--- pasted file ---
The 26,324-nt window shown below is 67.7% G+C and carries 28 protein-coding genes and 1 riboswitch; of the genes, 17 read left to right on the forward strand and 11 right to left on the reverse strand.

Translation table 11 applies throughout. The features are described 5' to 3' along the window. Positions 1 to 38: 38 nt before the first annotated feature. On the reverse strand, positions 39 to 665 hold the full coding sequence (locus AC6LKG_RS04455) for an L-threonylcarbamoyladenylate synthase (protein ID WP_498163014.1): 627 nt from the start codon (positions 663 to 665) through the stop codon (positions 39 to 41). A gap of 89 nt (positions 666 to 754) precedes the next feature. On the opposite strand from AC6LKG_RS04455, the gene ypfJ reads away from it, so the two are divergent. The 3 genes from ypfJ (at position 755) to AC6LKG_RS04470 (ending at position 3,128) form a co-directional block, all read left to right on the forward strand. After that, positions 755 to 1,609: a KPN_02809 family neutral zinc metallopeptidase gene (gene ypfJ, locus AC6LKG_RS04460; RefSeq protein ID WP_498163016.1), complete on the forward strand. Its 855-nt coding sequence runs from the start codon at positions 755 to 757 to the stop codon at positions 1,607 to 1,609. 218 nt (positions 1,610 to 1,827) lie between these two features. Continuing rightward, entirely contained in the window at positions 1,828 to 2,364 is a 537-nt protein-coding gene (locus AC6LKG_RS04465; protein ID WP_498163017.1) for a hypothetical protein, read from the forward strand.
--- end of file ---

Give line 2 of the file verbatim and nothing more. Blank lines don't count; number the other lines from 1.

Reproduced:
Translation table 11 applies throughout. The features are described 5' to 3' along the window. Positions 1 to 38: 38 nt before the first annotated feature. On the reverse strand, positions 39 to 665 hold the full coding sequence (locus AC6LKG_RS04455) for an L-threonylcarbamoyladenylate synthase (protein ID WP_498163014.1): 627 nt from the start codon (positions 663 to 665) through the stop codon (positions 39 to 41). A gap of 89 nt (positions 666 to 754) precedes the next feature. On the opposite strand from AC6LKG_RS04455, the gene ypfJ reads away from it, so the two are divergent. The 3 genes from ypfJ (at position 755) to AC6LKG_RS04470 (ending at position 3,128) form a co-directional block, all read left to right on the forward strand. After that, positions 755 to 1,609: a KPN_02809 family neutral zinc metallopeptidase gene (gene ypfJ, locus AC6LKG_RS04460; RefSeq protein ID WP_498163016.1), complete on the forward strand. Its 855-nt coding sequence runs from the start codon at positions 755 to 757 to the stop codon at positions 1,607 to 1,609. 218 nt (positions 1,610 to 1,827) lie between these two features. Continuing rightward, entirely contained in the window at positions 1,828 to 2,364 is a 537-nt protein-coding gene (locus AC6LKG_RS04465; protein ID WP_498163017.1) for a hypothetical protein, read from the forward strand.